This also explains why virtual calls can't be inlined. The compiler simply has no idea what code to inline when it's looking at the source during compilation.

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It sounds like the answer I'm looking for, but I'm not sure I understand the theory behind what you're explaining. Is there a tutorial on this? –  nbolton Mar 24 '09 at 13:59
Added to answer. –  sharptooth Mar 24 '09 at 14:25
Calling a static method through a null pointer is supported and in the standard. –  Torlack Mar 24 '09 at 17:01

Without code, the best I can do is a wild guess. But here goes:

Your "long-running code" is writing to an invalid pointer. (Either a totally random pointer, or going past the beginning/start of a buffer or array). This happens to be clobbering the virtual function table for your object - either it's overwriting the pointer to the object, or the vptr member of the object, or it's overwriting the actual global virtual function table for that class.

Some things to try:

  • Put a sentinel member in your class. E.g. an int which is initialised to a known pattern (0xdeadbeef or 0xcafebabe are common) in your constructor, and never changed. Before you make the virtual function call, check (assert()) that it still has the right value.
  • Try using a memory debugger. On Linux, options include Electric Fence (efence) or Valgrind.
  • Run your program under a debugger (gdb is fine) and poke around to see what's wrong - either post-mortem after the segfault happens, or by setting a breakpoint just before the place it's going to segfault.
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I cannot think of any reason why an empty method on its own would cause such a problem. Without any other context, my first though would be that a problem elsewhere is corrupting your memory and it just so happens to manifest itself in this way here.

We had that kind of a problem before, and I wrote about it in this answer here. That same question has a lot of other good advice in it too which might help you.

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Isn't a segmentation fault when you have a null reference?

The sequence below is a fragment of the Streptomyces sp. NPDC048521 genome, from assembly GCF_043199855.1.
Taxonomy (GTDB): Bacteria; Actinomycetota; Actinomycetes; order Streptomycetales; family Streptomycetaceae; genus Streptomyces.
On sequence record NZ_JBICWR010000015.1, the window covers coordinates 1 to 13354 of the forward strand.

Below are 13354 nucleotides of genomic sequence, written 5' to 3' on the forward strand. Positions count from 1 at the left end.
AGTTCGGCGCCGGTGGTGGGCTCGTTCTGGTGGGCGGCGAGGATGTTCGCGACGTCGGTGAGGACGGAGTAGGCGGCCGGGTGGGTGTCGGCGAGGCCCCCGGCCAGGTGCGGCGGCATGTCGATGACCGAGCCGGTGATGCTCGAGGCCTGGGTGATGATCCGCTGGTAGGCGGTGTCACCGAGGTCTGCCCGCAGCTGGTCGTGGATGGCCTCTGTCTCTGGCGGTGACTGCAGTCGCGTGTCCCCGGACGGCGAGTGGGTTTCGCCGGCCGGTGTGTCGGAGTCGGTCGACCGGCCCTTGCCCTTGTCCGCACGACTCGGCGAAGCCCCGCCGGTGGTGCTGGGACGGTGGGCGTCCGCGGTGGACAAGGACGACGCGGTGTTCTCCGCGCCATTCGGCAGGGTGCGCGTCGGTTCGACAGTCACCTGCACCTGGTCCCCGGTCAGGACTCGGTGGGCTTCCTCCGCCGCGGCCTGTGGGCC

Possibly, but not necessarily. What causes a segfault is somewhat platform-specific, but it basically means that your program is accessing memory that it shouldn't be. You might want to read the wikipedia article to get a better idea of what it is.

One thing you might check on, does the empty method have a return type? I could be wrong on this, but if it returns an object, I could see how a copy constructor can get called on garbage if the method isn't actually returning an object. This could cause all sorts of wonky behavior.

Do you get the same result if you change its return type to void or you return a value?

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Thanks for your answer. No, it's a void method with no params. –  nbolton Mar 24 '09 at 14:18

The issue is because the buffer variable is using unassigned memory, which causes memory corruption when the read(...) function puts data in buffer.

Normally, bzero would actually cause the segmentation fault, but because a string is being assigned to the memory location, the read function was allowed to write past the allocated memory (causing the leak).

/* this causes *some* memory to be allocated, 
 * tricking bzero(...) to not SIGSEGV */
buffer = (char*)GetSomePointer()->SomeStackMemoryString.c_str();

int writeResult = write(socketFD, buffer, BUFFER_SIZE);

This change solves the memory leak:

#define BUFFER_SIZE 256

// Use memory on the stack, for auto allocation and release.
char buffer[BUFFER_SIZE];

// Don't write to the buffer, just pass in the chars on their own.
string writeString = GetSomePointer()->SomeStackMemoryString;
int writeResult = write(socketFD, writeString.c_str(), writeString.length());

// It's now safe to use the buffer, as stack memory is used.
bzero(buffer, BUFFER_SIZE);
int readResult = read(socketFD, buffer, BUFFER_SIZE);
share|improve this answer

Are you calling the virtual method from the constructor of a base class? That could be the problem: If you're calling a pure virtual method from class Base in Base's constructor, and it is only actually defined in class Derived, you might end up accessing a vtable record that has not yet been set, because Derived's constructor has not been executed at that point.

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No, not the constructor. –  nbolton Mar 24 '09 at 13:57
Is it a call through a base type pointer? Through "this"? –  Carl Seleborg Mar 24 '09 at 14:00
Nope, the virtual method is defined and declared within the class. –  nbolton Mar 24 '09 at 14:24